IF THE electroencephalographic and clinical features of epilepsy are viewed over a period long enough to allow maturational changes to become evident, certain phenomena appear that are as regular, predictable, and important as are more obvious short-time manifestations. This and previous studies1 show that the type of seizure and the location of the focus (when one is present) are largely determined by the age of the patient and the maturational state of his brain.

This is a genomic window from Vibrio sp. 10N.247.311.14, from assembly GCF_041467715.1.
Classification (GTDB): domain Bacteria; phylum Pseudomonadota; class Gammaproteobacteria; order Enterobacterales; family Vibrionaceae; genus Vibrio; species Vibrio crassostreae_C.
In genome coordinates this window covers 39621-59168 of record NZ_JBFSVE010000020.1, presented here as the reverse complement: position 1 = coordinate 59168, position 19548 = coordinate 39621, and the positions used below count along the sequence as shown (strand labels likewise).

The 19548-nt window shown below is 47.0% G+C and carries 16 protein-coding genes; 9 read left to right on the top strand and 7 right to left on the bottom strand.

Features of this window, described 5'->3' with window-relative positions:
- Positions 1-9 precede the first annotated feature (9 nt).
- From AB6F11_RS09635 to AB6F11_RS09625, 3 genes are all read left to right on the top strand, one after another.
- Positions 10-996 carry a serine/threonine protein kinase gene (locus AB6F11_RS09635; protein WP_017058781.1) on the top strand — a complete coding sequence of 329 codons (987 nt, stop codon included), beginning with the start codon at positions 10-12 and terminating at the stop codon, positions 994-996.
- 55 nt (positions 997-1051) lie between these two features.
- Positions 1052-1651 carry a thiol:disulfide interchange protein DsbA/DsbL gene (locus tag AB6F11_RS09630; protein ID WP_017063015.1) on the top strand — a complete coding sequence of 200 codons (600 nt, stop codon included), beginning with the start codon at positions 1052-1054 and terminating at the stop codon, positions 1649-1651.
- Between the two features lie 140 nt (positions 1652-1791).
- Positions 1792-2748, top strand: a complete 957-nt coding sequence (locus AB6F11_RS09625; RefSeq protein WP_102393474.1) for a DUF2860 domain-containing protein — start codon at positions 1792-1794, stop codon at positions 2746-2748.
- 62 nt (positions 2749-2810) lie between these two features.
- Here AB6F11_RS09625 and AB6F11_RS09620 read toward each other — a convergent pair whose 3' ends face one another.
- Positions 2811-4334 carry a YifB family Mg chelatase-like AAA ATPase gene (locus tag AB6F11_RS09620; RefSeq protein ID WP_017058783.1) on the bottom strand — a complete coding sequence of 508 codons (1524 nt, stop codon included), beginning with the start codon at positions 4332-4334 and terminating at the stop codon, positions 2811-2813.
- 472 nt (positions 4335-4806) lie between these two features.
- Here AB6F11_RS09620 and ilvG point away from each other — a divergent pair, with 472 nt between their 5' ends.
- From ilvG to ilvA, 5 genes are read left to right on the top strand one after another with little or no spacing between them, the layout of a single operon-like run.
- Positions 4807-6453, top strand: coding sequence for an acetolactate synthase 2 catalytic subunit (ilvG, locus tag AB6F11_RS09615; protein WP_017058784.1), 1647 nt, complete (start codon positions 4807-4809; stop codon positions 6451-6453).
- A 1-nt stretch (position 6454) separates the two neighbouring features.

In order to obtain correlations and consistent relationships such as are reported here, it is necessary that electroencephalographic recordings be made in the waking and sleeping states. This statement may sound dogmatic, but it is supported by comparison of recordings awake and asleep in many thousands of cases1 and it is basic to the present discussion. To put the matter figuratively, sleep takes the blanket off the brain and reveals seizure discharges and underlying